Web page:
Even on sunny days, low-lying streets in Miami are sometimes flooded. Miami is one of the world’s most vulnerable cities to sea-level rise – in part because it’s built on limestone.
“Essentially, it’s built on a sponge,” says journalist Mario Alejandro Ariza, “so water moves through this very, very easily.”
Ariza has written a new book called “Disposable City” about sea-level rise in Miami.
He says the majority of South Florida was originally swampy, so developers dug an intricate system of canals in order to drain the land.
“And so these massive drainage projects manufactured this landscape,” Ariza says. “And because the landscape is manufactured, and because the water comes up from under you, there’s no escaping rising water.”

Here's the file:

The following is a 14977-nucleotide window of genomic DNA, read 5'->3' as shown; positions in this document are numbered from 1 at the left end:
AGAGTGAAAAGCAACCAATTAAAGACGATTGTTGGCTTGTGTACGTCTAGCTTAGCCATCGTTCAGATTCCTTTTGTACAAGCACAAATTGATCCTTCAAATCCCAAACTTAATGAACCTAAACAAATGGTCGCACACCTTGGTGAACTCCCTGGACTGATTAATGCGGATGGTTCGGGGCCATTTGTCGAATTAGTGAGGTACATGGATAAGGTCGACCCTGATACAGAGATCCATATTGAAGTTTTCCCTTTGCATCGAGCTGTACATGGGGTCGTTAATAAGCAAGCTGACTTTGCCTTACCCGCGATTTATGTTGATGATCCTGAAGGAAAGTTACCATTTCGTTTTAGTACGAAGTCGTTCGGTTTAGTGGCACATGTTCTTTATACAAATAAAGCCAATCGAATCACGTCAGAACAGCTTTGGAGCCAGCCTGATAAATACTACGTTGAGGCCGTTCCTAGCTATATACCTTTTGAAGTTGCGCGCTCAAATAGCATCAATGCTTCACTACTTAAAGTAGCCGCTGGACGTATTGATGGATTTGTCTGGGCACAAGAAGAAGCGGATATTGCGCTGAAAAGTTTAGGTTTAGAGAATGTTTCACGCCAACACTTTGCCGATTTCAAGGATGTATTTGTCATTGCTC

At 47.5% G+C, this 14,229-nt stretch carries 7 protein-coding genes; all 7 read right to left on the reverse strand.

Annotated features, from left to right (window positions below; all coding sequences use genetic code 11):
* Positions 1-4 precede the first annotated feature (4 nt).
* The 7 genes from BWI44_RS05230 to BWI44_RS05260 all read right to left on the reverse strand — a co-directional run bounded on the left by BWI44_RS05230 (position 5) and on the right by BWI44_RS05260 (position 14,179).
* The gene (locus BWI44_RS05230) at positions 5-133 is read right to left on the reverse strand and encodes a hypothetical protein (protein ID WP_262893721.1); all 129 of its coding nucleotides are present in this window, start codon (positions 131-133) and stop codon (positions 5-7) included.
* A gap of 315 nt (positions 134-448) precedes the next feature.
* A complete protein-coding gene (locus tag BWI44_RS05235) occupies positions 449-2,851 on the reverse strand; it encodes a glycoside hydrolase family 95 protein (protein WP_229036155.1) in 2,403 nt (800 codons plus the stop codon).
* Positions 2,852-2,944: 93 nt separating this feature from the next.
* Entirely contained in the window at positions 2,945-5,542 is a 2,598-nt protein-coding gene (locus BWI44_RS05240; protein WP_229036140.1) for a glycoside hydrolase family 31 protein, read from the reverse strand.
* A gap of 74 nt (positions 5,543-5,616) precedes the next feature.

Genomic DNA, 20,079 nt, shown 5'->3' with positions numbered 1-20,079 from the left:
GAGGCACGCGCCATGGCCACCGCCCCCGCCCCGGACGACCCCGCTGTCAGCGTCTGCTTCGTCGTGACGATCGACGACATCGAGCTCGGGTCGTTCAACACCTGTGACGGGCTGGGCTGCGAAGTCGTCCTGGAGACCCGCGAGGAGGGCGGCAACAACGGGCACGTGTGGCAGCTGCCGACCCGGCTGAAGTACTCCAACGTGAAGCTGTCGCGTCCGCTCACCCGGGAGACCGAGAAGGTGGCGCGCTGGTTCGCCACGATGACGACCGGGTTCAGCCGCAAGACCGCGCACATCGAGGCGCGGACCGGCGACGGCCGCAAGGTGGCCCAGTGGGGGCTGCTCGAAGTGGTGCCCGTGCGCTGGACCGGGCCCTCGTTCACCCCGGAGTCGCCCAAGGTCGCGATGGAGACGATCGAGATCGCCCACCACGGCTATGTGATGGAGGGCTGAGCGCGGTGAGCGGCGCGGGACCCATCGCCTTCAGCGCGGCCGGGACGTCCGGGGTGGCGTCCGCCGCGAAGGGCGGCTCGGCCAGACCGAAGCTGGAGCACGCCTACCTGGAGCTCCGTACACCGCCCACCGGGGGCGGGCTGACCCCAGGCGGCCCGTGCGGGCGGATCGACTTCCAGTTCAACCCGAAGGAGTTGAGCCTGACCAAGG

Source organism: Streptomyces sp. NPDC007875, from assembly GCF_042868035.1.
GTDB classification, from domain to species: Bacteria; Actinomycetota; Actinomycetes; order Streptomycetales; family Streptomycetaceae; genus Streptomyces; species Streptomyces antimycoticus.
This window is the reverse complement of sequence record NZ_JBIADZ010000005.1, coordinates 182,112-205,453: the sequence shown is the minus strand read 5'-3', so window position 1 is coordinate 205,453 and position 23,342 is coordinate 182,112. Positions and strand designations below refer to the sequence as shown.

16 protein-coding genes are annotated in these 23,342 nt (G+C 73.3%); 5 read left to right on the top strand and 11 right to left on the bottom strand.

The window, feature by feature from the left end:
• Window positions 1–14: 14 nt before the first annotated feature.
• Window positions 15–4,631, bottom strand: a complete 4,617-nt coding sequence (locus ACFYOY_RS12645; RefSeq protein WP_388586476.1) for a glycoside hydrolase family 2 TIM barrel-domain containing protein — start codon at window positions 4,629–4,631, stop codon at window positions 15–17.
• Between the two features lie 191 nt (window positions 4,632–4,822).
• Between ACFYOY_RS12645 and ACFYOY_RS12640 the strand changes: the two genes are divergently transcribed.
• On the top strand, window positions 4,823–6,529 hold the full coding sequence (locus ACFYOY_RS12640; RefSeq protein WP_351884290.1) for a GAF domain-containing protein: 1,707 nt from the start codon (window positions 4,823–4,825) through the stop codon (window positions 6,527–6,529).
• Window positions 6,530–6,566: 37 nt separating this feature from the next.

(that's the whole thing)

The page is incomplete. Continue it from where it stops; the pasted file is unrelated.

As a Miami resident, Ariza worries about the city’s future.
“Living in a place that you know is incredibly vulnerable, and that you know may very well not make it can be kind of depressing,” he says.
But he says there’s a chance Miami can survive if the world dramatically cuts carbon pollution and the city adapts more of its infrastructure. So Ariza is pushing for solutions.
“I love this place, and I want to fight for it,” he says. “This is my home, and I’m going to go down swinging.”
Reporting credit: Stephanie Manuzak/ChavoBart Digital Media.